The bottom of the kiln was full of wood charcoal. Within the charcoal sat the double crucible. Mr. M then started a fire in the charcoal and turned on the blower. This is when things started getting exciting. His little shed quickly began to fill up with disgusting black smoke and a shower of sparks began raining out of the top of the forge. The alchemical experiment had begun. We couldn’t be sure what would happen but we were excited to find out and document our findings just as the Medieval alchemists had done generations before us. The shed quickly became toxic with smoke and sparks, so we waited outside. Mr. M let the blower run for 20 minutes before turning it off. He let the flames and the smoke die down enough to take the crucible out. He used special tongs to pick up the sealed receptacle and when he pulled it out, it was glowing red hot.

Glowing Crucible Photo by Justin K Prim

The Result

He let the crucible sit on the dirt floor for 10 minutes with the blower helping to cool it down faster. Once it was cool enough to touch, he started breaking the hardened cement off lid on with a knife. He methodically worked around it until all the fired cement came off and he was able to take the lid off. He pulled out the smaller crucible from inside the bigger one and and proceeded to do the same methodical breaking of the cement.

He finished breaking the seal and looked at us. We looked back at him with our breath held tightly in our chests. This was the moment of the final reveal. Did our experiment work? Did we destroy or melt our stones? Did we transform them in the the way we meant to or did something else happen completely? He looked back down at the small metallic container and pulled the lid off. Inside the crucible, on its shining white porcelain-esque walls was a perfect pile of baby blue gemstones where once sat a group of ugly, muddy looking rocks.

The experiment worked and the results were incredible! Not only did the color change but the clarity improved as well. The process of physically changing Zircon from red to blue is still somewhat unclear. The uranium that the Zircon contains is obviously interacting uniquely with each stone’s chemical composition when it’s engulfed in the fire but for now, the exact mechanics of it remain a mystery. I took a look at Mr. M’s stone which was the largest and easiest to inspect the changes on. The stone was perfectly translucent and the color was remarkable. Beautiful. Desirable. I was in love with what had just happened.

The Before and After Zircon Photo by Justin K Prim

My Attempt

I was so inspired by what I witnessed that I had to try and reproduce the results myself. I bought a small bag of the Cambodian Zircons while I was there and luckily enough, a friend of mine had almost the exact same kind of wood burning kiln, used for melting aluminum for casting. I tried to follow the exact steps that I had seen in Ratanakiri. I separated out the stones that I wanted to heat and made sure they were free of inclusions and then I put them in the small crucible that I bought in Bangkok. I used the Thai cement powder mixed with water and sand and painted it on to the seems with my fingers. Next, I placed the small crucible inside the large crucible and cemented that the lid onto that one. I filled the kiln with firewood and started the fire. There were a couple of differences between my setup and the one in Cambodia. First, the burning material was different. Second, instead of an electric blower to fuel the flames with oxygen, I had a pedal powered one made from an old bike.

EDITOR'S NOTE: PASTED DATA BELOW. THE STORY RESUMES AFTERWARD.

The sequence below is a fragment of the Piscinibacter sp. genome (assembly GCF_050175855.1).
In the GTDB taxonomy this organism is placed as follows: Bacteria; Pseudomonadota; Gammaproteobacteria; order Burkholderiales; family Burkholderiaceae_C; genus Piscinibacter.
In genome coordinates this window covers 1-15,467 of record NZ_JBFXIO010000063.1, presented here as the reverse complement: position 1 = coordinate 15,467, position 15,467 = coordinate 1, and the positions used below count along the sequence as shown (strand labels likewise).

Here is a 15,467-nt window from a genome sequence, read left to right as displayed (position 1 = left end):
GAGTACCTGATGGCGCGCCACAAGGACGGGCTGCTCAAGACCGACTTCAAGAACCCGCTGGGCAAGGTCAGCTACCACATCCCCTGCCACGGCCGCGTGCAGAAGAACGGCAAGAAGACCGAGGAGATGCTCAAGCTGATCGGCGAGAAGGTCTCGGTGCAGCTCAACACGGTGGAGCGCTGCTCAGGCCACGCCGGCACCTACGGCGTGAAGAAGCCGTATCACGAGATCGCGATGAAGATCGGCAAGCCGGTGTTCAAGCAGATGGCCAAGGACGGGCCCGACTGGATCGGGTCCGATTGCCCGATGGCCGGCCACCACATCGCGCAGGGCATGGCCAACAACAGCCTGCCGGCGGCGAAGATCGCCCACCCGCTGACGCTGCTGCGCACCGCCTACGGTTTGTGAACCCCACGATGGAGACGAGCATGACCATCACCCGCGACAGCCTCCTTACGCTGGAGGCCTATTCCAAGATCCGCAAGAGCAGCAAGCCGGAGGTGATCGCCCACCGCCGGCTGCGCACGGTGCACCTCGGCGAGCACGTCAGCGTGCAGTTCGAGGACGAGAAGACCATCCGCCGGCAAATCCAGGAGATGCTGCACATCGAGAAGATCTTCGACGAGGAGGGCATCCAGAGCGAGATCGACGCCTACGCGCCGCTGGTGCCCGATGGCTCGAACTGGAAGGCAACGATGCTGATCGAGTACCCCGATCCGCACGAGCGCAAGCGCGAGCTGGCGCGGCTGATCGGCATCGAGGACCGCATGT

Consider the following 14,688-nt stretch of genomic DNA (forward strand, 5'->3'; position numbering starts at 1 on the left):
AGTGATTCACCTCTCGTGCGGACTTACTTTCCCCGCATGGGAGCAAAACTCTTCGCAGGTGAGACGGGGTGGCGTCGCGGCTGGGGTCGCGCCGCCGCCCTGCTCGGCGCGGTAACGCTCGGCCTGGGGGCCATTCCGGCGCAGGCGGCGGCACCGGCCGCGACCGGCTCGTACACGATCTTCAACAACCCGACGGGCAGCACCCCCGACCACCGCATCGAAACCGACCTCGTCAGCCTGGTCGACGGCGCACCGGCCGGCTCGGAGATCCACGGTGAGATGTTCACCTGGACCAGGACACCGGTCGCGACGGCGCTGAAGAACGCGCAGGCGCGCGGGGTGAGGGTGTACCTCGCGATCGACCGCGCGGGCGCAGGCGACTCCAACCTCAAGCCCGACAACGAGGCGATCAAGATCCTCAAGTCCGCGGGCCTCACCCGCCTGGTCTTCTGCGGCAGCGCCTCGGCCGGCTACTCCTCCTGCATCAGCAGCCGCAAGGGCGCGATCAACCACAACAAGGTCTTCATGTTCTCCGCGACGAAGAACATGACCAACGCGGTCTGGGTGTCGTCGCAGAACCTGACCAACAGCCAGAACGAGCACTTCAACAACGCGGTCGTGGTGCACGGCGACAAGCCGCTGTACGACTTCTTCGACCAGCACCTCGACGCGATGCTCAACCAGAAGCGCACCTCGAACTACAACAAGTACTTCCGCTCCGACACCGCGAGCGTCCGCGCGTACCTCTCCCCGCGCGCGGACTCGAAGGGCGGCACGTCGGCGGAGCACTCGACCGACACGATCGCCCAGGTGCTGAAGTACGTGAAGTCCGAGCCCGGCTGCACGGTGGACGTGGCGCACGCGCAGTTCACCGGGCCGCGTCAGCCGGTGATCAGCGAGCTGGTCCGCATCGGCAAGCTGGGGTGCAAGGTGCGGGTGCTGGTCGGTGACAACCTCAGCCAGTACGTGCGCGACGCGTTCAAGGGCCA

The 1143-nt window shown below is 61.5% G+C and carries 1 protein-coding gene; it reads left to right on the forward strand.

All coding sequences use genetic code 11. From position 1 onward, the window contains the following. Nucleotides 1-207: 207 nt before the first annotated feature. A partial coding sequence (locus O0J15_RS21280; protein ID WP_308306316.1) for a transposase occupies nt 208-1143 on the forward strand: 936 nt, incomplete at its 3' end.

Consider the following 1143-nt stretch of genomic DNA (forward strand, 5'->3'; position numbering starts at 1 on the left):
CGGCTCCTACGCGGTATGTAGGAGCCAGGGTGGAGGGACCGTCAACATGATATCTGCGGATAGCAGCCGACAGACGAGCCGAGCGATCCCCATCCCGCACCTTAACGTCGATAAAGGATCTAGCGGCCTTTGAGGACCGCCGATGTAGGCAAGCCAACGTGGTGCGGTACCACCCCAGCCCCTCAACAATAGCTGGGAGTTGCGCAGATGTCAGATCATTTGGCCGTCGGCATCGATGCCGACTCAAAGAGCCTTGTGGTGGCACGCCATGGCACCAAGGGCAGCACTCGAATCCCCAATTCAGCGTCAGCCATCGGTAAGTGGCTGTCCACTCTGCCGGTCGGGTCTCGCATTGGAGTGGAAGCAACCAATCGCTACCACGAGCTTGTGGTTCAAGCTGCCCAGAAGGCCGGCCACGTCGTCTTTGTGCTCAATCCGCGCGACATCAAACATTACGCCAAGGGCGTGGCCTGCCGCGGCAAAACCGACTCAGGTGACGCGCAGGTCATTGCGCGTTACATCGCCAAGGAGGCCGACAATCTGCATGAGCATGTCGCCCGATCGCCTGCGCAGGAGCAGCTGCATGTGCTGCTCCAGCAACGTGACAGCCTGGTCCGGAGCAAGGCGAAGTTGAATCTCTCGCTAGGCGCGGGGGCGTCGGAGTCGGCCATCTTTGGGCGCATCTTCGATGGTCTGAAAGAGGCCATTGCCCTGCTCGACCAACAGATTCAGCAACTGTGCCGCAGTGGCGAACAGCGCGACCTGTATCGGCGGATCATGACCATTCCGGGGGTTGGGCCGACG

Pedal Powered Kiln Photo by Justin K Prim

I tucked the kiln into the wood charcoal and started to pedal. Due to the way the pedal powered blower was made, it was very hard to pedal fast for 20 straight minutes so I did the best I could and then took small breaks and then pedaled for more. After 20 minutes I took the lid of the kiln and discovered that something had gone wrong.

The outer crucible had cracked and broke. Nothing was glowing red hot. I took the small crucible out with tongs and let it cool. I the broke off the cement and poured out my stones. I was disappointed to see that instead of turning blue the rusty red stones had lost much of their color and were mostly clear with some red spots.

Before and After Zircons that I Heated Photo by Justin K Prim

Final Thoughts

After doing some research and asking around, I discovered a few things I did wrong. First, I think I should have started pedaling slowly to let the heat build up slowly. I think the sudden flames might have shocked the outer crucible and broken it. Secondly I discovered one thing I hadn’t seen in Ratanakiri. Mr M buried his crucible inside the charcoal so that no oxygen could get to it. Zircon needs to be heated in an oxygen deprived environment for the blue transformation to occur.

Since my crucible was placed on top of the the coals instead of underneath, there was no chance they could turn blue. Unfortunately, I didn’t have more time to use my friends kiln before I had to return to Thailand. I still have more unheated Zircons so I am hoping to correct my mistakes the next time. I still have a ways to go before I can call myself a Master Alchemist. Thanks to Mr. M. in Ratanakiri, our group got to become modern day alchemists for an hour and witness a process of true alchemy that changed the chemical properties of our stones and thereby dramatically changed the color and clarity of the stones. Now if only we could figure out how to use this process to refine our souls…

If you’d like to see a video made about this trip check out this one made by Vincent Pardieu

About the Author

Justin K Prim is an American lapidary and gemologist living and working in Bangkok, Thailand. He has studied gem-cutting traditions all over the world as well as attending gemology programs at GIA and AIGS. He is currently working on a book about the worldwide history of gemstone faceting. He works as a Lapidary Instructor for the Institute of Gem Trading as well as writing articles, producing videos, and giving talks about gem cutting history.

Source: https://igtthailand.com/

Disclaimer: This story has been published from a wire agency feed without modifications to the text. Only the headline has been changed.